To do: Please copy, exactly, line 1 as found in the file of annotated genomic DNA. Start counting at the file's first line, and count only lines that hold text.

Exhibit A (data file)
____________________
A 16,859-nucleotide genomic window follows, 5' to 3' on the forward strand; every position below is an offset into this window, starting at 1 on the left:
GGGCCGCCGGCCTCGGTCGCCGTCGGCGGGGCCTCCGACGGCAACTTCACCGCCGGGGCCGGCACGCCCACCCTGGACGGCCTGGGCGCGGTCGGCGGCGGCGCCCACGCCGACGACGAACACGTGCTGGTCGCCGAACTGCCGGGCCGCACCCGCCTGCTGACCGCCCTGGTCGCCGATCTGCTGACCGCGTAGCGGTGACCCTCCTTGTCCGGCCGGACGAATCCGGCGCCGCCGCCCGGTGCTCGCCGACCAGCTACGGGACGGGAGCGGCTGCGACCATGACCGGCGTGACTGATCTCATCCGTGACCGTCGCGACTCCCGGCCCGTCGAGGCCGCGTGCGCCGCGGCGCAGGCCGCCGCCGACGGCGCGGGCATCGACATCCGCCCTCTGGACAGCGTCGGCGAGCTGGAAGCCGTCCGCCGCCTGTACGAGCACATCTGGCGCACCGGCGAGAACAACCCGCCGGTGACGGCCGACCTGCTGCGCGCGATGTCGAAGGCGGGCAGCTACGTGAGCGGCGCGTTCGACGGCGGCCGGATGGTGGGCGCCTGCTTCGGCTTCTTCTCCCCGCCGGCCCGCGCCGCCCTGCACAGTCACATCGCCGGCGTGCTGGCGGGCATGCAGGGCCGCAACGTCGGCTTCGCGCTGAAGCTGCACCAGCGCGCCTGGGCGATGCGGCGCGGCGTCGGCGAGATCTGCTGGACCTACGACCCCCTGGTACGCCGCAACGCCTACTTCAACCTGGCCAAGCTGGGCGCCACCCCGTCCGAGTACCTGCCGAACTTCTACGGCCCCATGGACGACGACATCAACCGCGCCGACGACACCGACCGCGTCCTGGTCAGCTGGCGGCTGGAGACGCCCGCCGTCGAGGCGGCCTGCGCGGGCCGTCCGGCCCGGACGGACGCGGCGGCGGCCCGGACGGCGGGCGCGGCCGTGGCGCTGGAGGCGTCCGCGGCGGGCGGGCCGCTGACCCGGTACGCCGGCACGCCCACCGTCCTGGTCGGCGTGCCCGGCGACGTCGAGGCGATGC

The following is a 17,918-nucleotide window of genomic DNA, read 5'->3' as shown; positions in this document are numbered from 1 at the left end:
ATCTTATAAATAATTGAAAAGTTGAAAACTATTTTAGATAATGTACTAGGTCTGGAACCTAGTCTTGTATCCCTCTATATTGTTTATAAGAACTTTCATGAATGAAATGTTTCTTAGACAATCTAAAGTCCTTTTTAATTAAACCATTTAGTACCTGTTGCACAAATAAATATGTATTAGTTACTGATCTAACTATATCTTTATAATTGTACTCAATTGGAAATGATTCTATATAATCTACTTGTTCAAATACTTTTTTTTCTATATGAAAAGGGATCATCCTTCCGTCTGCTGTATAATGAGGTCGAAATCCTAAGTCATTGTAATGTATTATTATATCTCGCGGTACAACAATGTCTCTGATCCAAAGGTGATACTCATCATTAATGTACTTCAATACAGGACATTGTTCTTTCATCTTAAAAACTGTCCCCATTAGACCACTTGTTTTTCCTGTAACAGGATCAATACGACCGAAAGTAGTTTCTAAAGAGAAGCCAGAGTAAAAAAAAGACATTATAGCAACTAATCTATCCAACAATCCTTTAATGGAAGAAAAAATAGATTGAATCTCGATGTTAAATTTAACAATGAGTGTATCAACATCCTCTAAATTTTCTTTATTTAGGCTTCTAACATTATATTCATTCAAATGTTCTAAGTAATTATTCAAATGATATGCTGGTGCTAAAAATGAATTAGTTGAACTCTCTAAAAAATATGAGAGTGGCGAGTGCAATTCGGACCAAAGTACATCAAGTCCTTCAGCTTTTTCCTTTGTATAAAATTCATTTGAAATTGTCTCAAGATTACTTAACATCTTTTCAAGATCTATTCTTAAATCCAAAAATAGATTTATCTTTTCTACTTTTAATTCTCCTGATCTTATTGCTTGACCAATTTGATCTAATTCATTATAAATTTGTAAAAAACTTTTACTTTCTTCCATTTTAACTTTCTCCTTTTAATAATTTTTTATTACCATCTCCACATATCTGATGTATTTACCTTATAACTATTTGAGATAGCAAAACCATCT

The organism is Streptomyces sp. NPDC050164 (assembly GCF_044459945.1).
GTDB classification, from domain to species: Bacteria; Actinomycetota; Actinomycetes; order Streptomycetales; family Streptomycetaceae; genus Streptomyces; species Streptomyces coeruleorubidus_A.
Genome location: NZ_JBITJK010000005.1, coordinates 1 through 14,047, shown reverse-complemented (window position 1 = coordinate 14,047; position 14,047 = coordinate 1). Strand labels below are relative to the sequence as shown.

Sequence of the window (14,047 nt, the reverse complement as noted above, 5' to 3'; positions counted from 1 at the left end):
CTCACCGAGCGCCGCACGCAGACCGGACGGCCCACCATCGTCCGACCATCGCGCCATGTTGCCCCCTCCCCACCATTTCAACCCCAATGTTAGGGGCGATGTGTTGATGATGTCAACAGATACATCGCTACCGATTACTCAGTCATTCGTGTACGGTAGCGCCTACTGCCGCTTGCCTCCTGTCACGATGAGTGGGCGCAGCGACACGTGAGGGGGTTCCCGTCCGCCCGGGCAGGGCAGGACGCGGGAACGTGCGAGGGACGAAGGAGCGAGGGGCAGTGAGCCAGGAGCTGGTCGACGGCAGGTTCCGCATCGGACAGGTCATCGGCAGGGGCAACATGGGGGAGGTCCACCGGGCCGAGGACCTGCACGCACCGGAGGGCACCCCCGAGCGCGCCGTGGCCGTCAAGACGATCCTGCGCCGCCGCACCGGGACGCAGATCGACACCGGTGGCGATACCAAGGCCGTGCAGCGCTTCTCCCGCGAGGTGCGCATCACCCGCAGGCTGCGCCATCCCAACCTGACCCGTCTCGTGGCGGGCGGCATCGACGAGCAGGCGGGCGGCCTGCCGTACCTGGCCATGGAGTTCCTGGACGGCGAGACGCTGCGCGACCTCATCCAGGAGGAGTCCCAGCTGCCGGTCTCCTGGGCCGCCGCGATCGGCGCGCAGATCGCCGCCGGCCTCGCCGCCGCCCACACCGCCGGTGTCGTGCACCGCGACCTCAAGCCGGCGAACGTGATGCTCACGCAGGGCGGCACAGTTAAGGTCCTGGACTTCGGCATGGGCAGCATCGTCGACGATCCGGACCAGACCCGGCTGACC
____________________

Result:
A 16,859-nucleotide genomic window follows, 5' to 3' on the forward strand; every position below is an offset into this window, starting at 1 on the left: